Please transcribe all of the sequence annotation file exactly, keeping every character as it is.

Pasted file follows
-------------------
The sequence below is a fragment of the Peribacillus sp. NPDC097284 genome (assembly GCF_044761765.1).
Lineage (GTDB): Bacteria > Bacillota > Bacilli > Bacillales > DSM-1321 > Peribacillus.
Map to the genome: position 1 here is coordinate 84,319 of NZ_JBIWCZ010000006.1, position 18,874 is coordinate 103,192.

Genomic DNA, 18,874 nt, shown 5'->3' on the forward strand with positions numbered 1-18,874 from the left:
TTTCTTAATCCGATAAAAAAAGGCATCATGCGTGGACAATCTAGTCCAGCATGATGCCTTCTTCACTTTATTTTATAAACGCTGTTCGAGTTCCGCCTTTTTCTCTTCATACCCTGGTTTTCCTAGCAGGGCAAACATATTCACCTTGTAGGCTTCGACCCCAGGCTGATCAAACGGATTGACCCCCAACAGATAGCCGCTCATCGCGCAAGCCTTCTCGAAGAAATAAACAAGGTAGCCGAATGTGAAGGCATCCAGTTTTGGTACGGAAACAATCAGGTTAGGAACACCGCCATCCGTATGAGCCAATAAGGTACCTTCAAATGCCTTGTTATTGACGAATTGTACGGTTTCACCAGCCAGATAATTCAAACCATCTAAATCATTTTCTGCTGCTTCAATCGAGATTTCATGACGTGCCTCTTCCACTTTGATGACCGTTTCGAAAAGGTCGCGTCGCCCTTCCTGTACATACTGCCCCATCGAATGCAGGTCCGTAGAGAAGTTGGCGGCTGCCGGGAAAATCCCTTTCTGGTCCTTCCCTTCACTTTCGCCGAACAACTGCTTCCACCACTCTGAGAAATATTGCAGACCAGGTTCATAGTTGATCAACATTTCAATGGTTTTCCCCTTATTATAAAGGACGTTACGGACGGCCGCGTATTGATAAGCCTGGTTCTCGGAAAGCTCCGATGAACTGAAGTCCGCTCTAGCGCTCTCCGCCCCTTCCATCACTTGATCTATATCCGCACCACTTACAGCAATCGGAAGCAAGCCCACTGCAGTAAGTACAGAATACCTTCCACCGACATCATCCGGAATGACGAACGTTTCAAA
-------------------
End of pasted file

The sequence below is a fragment of the Peribacillus sp. NPDC097284 genome (assembly GCF_044761765.1).
Lineage (GTDB): Bacteria > Bacillota > Bacilli > Bacillales > DSM-1321 > Peribacillus.
Map to the genome: position 1 here is coordinate 84,319 of NZ_JBIWCZ010000006.1, position 18,874 is coordinate 103,192.

Genomic DNA, 18,874 nt, shown 5'->3' on the forward strand with positions numbered 1-18,874 from the left:
TTTCTTAATCCGATAAAAAAAGGCATCATGCGTGGACAATCTAGTCCAGCATGATGCCTTCTTCACTTTATTTTATAAACGCTGTTCGAGTTCCGCCTTTTTCTCTTCATACCCTGGTTTTCCTAGCAGGGCAAACATATTCACCTTGTAGGCTTCGACCCCAGGCTGATCAAACGGATTGACCCCCAACAGATAGCCGCTCATCGCGCAAGCCTTCTCGAAGAAATAAACAAGGTAGCCGAATGTGAAGGCATCCAGTTTTGGTACGGAAACAATCAGGTTAGGAACACCGCCATCCGTATGAGCCAATAAGGTACCTTCAAATGCCTTGTTATTGACGAATTGTACGGTTTCACCAGCCAGATAATTCAAACCATCTAAATCATTTTCTGCTGCTTCAATCGAGATTTCATGACGTGCCTCTTCCACTTTGATGACCGTTTCGAAAAGGTCGCGTCGCCCTTCCTGTACATACTGCCCCATCGAATGCAGGTCCGTAGAGAAGTTGGCGGCTGCCGGGAAAATCCCTTTCTGGTCCTTCCCTTCACTTTCGCCGAACAACTGCTTCCACCACTCTGAGAAATATTGCAGACCAGGTTCATAGTTGATCAACATTTCAATGGTTTTCCCCTTATTATAAAGGACGTTACGGACGGCCGCGTATTGATAAGCCTGGTTCTCGGAAAGCTCCGATGAACTGAAGTCCGCTCTAGCGCTCTCCGCCCCTTCCATCACTTGATCTATATCCGCACCACTTACAGCAATCGGAAGCAAGCCCACTGCAGTAAGTACAGAATACCTTCCACCGACATCATCCGGAATGACGAACGTTTCAAA